CW: I remember seeing that show and just being blown away by his composure and passion. I couldn’t imagine how that would feel either. Something else that I was thinking about was you were touring with Never Ending White Lights and you guys opened up for Our Lady Peace and if that was when you guys first met?

J: Yeah that was the first time we met. The first show was in Victoria at the Save on Foods centre. I was born in ‘85, so I grew up with Clumsy, everyone had a copy of it you know? I was a super OLP fan, wore my Clumsy shirts until they had holes in it, meeting them on that tour I was beyond excited! I don’t think I slept much on that tour.

 

CW: What is one of your favourite songs to play from the back catalogue?

J: I am going to have to go with “One Man Army”. I have always been a huge fan of Taggert’s drum work and being able to honour him by playing that is just ridiculous. I love it, and when I see that song on the set list, it puts an instant smile on my face.

 

CW: It’s such a great live song and has such a great feel to it! On the new album what would your favourite song to play live?

J: I hate to say it because it was the first single off of it, but I would have to say “Drop Me in the Water”. Honestly, the crowd reaction to that song has been on par with the Clumsy era of material from the first time we ever played it. It’s a bold thing to say, but every band member agrees that the crowd reaction to it is insane. We opened up the first three shows with “Drop Me in the Water”. Seeing arenas light up when that first guitar riff hit is incredible.

 

CW: That’s pretty amazing to have people connect to your guy’s music in a similar kind of meaningful way that they connected to your guy’s older material!

J: The other night in Halifax, I posted a video recently actually, when we were playing “Ballad of a Poet” there were five or six thousand people in this arena with their cell phones lighting the place up. To have a song from the era of the band that I’m from, and this record and everything, having that kind of connection with the crowd, it was probably one of the most real moments of my career.

 

CW: In regards to you personally, what are some of your most important musical influences?

J: Ohh that’s a tough one. It changes it changes. I am really into a band called PVRIS right now. Their last couple of records are great. I listen to them at the gym, and I listen to them while I’m trying to fall asleep. It’s funny that the same music that I work out to is the same music that I can fall asleep. That’s just a little step in my mind. I’m really into them, and I am also really into a band called Eisley. I have been a fan of theirs for probably over a decade now. Going back to older music it would have to be Zeppelin. Every drummer on earth is obsessed with John Bonnom with good reason. More recent people probably Josh Friese, growing up he was my number one hero. In 2011 in the Paramore camp he was the one playing drums with them before me. It was terrifying, but it was awesome.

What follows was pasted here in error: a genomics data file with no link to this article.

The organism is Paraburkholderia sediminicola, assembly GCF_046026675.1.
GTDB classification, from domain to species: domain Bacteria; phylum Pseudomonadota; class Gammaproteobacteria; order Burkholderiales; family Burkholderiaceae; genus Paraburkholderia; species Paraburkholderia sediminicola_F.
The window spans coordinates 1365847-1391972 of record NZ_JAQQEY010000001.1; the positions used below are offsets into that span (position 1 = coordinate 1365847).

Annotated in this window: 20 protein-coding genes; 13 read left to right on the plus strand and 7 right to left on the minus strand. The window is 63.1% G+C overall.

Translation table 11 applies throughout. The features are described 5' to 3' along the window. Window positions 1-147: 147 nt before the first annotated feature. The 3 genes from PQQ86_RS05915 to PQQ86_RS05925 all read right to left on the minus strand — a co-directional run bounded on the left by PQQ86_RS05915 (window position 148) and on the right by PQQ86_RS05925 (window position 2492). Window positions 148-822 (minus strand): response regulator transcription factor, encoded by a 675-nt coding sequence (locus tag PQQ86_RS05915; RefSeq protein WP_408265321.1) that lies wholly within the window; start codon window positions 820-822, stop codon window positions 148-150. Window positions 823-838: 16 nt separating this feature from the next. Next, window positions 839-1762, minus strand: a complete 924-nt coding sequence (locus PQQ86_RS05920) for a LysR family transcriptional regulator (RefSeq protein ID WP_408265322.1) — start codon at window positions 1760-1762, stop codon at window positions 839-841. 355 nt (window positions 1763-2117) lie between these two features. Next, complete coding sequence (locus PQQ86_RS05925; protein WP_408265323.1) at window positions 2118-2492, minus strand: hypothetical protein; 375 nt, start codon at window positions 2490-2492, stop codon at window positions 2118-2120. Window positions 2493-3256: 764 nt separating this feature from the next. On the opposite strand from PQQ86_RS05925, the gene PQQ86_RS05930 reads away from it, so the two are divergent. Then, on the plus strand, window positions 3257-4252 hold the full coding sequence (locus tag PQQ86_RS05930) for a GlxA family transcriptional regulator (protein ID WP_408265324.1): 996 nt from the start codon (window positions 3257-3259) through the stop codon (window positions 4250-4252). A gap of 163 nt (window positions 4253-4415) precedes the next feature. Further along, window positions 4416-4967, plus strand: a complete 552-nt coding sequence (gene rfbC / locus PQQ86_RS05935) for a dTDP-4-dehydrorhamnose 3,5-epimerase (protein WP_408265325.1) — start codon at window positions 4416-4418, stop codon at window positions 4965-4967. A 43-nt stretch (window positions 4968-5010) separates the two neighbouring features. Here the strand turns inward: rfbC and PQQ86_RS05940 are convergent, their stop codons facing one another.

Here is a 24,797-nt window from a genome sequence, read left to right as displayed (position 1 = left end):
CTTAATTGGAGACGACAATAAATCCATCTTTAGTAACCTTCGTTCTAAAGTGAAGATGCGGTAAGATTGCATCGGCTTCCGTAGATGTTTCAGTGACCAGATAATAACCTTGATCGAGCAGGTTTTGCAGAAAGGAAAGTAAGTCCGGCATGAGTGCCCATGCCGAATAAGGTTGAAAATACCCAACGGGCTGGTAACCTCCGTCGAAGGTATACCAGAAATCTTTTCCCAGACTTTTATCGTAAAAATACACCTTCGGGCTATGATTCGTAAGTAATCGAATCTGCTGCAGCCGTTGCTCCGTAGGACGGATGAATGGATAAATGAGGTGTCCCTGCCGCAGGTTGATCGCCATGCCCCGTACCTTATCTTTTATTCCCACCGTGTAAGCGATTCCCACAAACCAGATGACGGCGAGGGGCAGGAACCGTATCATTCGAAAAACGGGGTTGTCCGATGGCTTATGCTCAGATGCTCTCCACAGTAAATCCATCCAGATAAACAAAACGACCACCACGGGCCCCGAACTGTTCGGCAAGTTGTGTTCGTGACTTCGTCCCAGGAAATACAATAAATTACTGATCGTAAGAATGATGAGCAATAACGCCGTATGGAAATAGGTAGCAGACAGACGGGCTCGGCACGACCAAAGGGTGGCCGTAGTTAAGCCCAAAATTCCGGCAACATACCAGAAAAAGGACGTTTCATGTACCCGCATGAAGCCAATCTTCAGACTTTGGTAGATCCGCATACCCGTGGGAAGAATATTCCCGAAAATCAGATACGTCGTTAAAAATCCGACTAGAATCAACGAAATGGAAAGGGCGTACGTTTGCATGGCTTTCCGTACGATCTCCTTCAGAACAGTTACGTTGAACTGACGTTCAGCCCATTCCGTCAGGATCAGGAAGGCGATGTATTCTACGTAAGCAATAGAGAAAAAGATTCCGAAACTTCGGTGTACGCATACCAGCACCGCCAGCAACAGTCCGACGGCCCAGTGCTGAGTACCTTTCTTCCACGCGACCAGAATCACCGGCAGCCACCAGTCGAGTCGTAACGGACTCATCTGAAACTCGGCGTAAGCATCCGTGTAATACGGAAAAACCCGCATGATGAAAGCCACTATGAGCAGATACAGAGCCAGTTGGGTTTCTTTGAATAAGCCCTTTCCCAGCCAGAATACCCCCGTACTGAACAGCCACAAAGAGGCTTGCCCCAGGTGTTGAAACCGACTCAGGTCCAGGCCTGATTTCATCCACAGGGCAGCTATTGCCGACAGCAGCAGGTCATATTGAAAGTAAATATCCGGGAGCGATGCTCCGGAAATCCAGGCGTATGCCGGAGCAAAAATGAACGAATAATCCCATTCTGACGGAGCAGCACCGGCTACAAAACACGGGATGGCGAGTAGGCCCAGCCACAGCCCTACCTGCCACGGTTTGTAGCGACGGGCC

CW: It may be a little early to ask but are there any follow-up album plans or tours?

J: I am not sure about concrete plans but we will tour heavily in support of this album, and we will not stop expressing ourselves through creating new music.

 

CW: Since joining OLP what has been one of the more meaningful experiences that you’ve had?

 J: “The Ballad of the Poet’ in Halifax would probably be the top of my list. Other than that probably my second show with the band was out in Victoria at Rock the Shores back in 2014. We were playing a song called “Angels Losing Sleep”, and it was the first time that that song sat properly from the drum perspective, and we just gelled as a unit, and I had goosebumps over my entire body as we were playing that song.

 

We went on to discuss a possible rescheduling of a Naveed 20 tour in celebration of its 20th anniversary. As of right now, it is undetermined, but it does sound like they will be touring quite heavily in the next while. The new album Somethingness was also reviewed recently, so make sure to check out what the Phoenix had to say about it. This is a very exciting tour, and we thank Jason for spending some time with the Phoenix to discuss some of the highlights thus far. Pick up some tickets to see Jason and the rest of Our Lady Peace in action on March 30, 2018, at Prospera Place.

 

(2) Our Lady Peace

Photographed by Kelly Knights at Our Lady Peace & Matthew Good in Abbotsford

Matthew Good Concert

Matthew Good, Photographed by Flickr user Sean McGrath https://goo.gl/b8JzpR